Legislative estimates of tax cut losses


As Missouri lawmakers face state budget proposals in the 2024 legislative session, they might want to consider what their staff had reported about the financial impact of tax cuts passed in prior years.

In 2023, the legislature approved tax reductions for government employee pensions and Social Security benefits. A year earlier, the legislature passed a measure providing reductions in the income tax rate when there was a substantial increase in tax collections.

Those two tax cuts likely were partially responsible for a subsequent decline in the growth of state tax collections. Although Gov. Mike Parson signed the pension and Social Security tax cut, he later cited the revenue loss from that bill for his veto of 201 items in the budget the legislature had passed.

Legislators should not have been surprised. Legislative staff had warned of significant losses to state general revenue from the two tax cuts. Those warnings came from the legislature’s Legislative Oversight Division which provides estimates termed “fiscal notes” as to the projected revenue impacts from measures before the legislature.

The division’s final fiscal note for the 2023 retirement income tax-break estimated a $130 million tax-collection drop from the bill in the current budget year and “up to” $309 million revenue loss in each of the next two budget years.

A year earlier, the fiscal note for the 2022 income-tax rate reduction estimated a $370 million drop when fully implemented.

The Oversight Division’s estimate was confirmed when the governor announced the “consensus revenue estimate” by his administration and legislative budget leaders forcasts a 0.7 percent general revenue loss for the current budget year that ends June 30 and just a 0.2 percent general revenue increase for the subsequent fiscal year.

That revenue increase is not much when you consider growing inflation costs. The term “general revenue” covers the variety of state revenue sources for the state that the legislature is free to appropriate to various programs.

Much of the rest of the state’s budget involves revenue sources not under the legislature’s control including motor fuel taxes for transportation, school district taxes, Conservation Department fees and much more.

So, what is available in “general revenue” is tremendously important for elected officials who seek increases for programs like education. Of course, tax cuts for Missourians, including retirement tax-exemptions is another politically popular issue — particularly with statistics showing a higher voter turnout by the elderly.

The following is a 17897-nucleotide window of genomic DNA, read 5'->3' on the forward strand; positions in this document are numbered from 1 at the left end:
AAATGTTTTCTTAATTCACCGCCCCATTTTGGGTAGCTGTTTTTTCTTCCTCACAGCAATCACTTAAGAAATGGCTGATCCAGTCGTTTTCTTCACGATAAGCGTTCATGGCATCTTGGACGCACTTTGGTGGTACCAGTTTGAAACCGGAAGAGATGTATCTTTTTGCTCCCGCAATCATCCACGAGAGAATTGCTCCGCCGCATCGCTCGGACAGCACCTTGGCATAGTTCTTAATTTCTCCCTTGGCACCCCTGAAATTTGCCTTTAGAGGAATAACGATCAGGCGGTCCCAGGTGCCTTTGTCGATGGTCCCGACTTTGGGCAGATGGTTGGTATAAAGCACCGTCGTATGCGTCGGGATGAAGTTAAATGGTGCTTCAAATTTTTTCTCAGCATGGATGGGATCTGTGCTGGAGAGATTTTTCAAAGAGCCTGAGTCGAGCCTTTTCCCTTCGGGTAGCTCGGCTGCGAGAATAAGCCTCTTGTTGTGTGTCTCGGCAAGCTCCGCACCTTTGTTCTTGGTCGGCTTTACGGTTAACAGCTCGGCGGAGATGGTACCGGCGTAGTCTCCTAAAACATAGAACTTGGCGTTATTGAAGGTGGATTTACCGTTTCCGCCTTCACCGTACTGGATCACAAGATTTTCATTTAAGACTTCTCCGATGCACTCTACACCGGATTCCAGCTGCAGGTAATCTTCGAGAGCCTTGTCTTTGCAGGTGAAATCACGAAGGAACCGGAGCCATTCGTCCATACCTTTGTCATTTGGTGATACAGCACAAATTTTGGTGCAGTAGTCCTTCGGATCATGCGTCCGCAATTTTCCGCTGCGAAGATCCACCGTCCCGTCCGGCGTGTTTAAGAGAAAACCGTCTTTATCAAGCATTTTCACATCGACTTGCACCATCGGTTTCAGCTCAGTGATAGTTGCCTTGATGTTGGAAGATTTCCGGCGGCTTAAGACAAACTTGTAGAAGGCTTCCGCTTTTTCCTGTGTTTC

That emphasis on tax cuts was prominent in the governor’s email to the news media on the consensus revenue estimate of how much will be available for the legislature to spend.

The governor’s email included a quote from Senate Appropriations Chair Lincoln Hough, R-Springfield, that “Our projected growth in revenue is lower due to Missourians keeping more of their hard-earned money in their pocket, which increases individual household income.”

That reflects the argument of Republican legislators that lowering taxes ultimately will spur economic growth. In fact, while income tax collections are down 8.2% year to date through November, sales tax collections increased by 12.8%.

Of course, increased sales tax collections can be caused by a combination of more spending by Missourians but also by inflation that increases purchase prices covered by the sales tax. Also, a reduction in the growth of tax collections does not necessarily mean budget increases for state programs will be as limited as the consensus revenue estimate suggested.

Missouri Independent Deputy Editor Rudi Keller reminded me of another budget factor. State government has a $6.2 billion surplus of unspent funds that includes federal funds amassed during the COVID era.

So, there is a lot of money that could be used for increased funding for state programs in the next fiscal year.

However, years ago legislative fiscal conservatives warned against using one-time money for government programs that would continue after that money was gone. This all raises several fascinating budget issues for the Republican-controlled legislature in the 2024 election-year.

(Phill Brooks has been a Missouri statehouse reporter since 1970).